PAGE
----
Bybee, R.1997. Achieving Scientific Literacy: From Purposes to Practices. Portsmouth, N.H.: Heinemann.

Council of Chief State School Officers.1997. Mathematics and Science Content Standards and Curriculum Frameworks: States'Progress on Development and Implementation. Wash ington, D.C.: Coucil of Chief State Schools Officers.

Hall, G., and S. Loucks. 1977. A developmental model for determining whether the treatment is actually implemented. American Educational Research Association Journal 14(3): 263-276.

I Hord, S., W. Rutherford, L. Huling-Austin, and G. Hall. 1987. Taking charge of change. Alexandria, Va.: Association for Supervision and Curriculum Development.

Loucks, S. F.1983. Ensuring success: Good news from a study of school improvement. Educational Leadership 41: 3-32.

Loueks, S. F., and D. P. Crandall, 1982. The Practice Profile: An All-Purpose Tool for Program Communication, Staff Development, Evaluation, and Implementation. Andover, Mass.: The NETWORK, Inc.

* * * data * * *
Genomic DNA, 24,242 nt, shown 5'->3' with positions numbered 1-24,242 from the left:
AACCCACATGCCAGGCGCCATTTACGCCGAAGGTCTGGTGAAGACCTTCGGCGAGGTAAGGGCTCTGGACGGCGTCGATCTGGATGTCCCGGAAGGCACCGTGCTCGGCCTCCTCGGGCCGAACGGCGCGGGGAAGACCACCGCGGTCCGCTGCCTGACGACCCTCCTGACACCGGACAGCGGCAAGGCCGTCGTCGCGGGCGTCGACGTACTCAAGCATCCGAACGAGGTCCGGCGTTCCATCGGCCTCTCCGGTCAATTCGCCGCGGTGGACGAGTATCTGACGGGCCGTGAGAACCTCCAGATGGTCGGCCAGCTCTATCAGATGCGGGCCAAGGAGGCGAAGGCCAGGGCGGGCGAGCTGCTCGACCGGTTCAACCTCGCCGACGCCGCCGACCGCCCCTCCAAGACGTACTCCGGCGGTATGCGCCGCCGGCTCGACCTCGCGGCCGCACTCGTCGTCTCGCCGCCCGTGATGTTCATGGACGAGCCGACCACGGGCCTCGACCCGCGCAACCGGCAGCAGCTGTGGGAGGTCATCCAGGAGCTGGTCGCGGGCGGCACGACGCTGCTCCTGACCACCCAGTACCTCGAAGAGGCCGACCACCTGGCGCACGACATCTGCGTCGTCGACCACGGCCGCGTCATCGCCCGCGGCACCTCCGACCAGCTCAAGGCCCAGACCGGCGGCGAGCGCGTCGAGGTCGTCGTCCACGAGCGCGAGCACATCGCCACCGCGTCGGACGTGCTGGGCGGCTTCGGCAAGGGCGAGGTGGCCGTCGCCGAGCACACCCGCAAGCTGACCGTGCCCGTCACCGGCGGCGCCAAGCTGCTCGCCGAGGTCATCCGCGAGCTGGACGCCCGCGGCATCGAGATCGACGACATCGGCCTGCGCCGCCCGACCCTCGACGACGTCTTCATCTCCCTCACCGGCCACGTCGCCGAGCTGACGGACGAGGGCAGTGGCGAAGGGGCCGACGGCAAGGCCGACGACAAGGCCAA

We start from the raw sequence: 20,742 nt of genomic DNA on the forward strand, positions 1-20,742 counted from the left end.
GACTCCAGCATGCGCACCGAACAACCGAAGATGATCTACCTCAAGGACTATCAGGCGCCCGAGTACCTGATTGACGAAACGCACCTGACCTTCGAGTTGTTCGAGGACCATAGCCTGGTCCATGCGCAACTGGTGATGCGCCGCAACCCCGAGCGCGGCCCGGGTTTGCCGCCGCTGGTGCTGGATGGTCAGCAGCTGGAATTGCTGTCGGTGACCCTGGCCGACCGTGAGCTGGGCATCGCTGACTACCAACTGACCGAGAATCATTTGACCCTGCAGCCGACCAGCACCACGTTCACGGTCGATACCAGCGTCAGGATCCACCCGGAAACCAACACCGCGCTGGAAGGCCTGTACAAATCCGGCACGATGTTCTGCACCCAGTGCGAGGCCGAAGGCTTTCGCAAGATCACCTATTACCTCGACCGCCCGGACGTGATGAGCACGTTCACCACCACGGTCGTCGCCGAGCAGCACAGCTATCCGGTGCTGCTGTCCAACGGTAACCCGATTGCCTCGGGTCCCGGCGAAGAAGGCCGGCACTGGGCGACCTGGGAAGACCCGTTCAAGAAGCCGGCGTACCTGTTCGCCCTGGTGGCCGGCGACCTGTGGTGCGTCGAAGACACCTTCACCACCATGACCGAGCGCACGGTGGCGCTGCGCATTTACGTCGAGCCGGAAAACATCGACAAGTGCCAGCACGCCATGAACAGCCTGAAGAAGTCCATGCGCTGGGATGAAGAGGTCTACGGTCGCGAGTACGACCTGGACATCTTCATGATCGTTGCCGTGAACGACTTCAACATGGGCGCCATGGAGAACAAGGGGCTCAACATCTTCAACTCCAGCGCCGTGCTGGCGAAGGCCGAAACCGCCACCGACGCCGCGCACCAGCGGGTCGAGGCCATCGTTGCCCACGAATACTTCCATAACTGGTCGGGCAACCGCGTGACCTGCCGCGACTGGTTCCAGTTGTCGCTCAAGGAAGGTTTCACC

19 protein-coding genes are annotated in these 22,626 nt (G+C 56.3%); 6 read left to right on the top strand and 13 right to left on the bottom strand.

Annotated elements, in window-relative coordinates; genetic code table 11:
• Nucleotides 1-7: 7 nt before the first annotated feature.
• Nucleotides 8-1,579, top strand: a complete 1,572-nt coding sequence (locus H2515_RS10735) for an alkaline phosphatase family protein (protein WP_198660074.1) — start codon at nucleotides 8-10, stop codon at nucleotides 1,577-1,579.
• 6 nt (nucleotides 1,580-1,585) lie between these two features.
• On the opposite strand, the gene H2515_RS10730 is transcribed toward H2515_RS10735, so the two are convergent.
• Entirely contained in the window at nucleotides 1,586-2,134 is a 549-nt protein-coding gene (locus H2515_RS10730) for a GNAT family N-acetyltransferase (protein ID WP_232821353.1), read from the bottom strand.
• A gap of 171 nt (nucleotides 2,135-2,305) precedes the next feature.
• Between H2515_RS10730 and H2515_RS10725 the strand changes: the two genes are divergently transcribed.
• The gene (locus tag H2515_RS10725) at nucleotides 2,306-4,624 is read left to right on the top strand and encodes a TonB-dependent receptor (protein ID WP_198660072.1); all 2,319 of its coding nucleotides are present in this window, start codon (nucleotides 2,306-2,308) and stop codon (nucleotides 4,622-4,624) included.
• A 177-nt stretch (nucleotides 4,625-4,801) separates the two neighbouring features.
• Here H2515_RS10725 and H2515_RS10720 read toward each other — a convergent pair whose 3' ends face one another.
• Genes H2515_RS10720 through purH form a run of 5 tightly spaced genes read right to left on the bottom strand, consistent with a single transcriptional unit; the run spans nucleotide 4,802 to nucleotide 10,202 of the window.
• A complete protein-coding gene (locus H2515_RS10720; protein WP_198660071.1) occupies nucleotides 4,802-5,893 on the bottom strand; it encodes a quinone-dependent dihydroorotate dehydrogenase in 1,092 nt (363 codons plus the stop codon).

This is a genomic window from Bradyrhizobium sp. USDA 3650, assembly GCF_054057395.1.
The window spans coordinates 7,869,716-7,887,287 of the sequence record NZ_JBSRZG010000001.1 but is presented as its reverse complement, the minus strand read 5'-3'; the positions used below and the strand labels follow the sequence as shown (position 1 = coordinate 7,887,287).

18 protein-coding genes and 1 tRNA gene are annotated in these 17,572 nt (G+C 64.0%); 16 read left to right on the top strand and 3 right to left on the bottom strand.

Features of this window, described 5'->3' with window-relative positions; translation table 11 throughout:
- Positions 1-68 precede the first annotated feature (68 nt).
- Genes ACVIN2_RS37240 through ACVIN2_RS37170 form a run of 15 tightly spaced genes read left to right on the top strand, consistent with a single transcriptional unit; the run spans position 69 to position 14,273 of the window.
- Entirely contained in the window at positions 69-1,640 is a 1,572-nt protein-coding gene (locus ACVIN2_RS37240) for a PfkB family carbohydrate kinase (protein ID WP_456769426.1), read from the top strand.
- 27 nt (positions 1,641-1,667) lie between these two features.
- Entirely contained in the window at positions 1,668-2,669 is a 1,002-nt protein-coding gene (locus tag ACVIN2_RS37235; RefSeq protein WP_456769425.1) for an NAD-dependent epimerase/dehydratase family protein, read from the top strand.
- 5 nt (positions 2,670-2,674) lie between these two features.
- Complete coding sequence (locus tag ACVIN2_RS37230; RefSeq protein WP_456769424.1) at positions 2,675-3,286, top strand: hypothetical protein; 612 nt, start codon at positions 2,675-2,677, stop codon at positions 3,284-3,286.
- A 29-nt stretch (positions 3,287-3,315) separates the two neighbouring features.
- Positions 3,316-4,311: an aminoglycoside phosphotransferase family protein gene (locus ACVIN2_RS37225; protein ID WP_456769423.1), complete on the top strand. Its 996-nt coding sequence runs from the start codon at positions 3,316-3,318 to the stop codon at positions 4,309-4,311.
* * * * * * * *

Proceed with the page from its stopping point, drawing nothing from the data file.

National Center for Educational Statistics. 1996. Pursuing Excellence: A Study of U.S. Eighth-Grade Mathematics and Science Teaching, Learning, Curriculum, and Achievement in International Context. Washington, D.C.: U.S. Government Printing Offiee.

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National Research Council. 1996. National Science Education Standards. Washington, D.C.: National Academy Press.

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Schmidt, W., C. McKnight, and S. Raizen. 1996. Splintered Vision: An Investigation of U.S. Science and Mathematics Education. E. Lansing, Mich.: Michigan State University.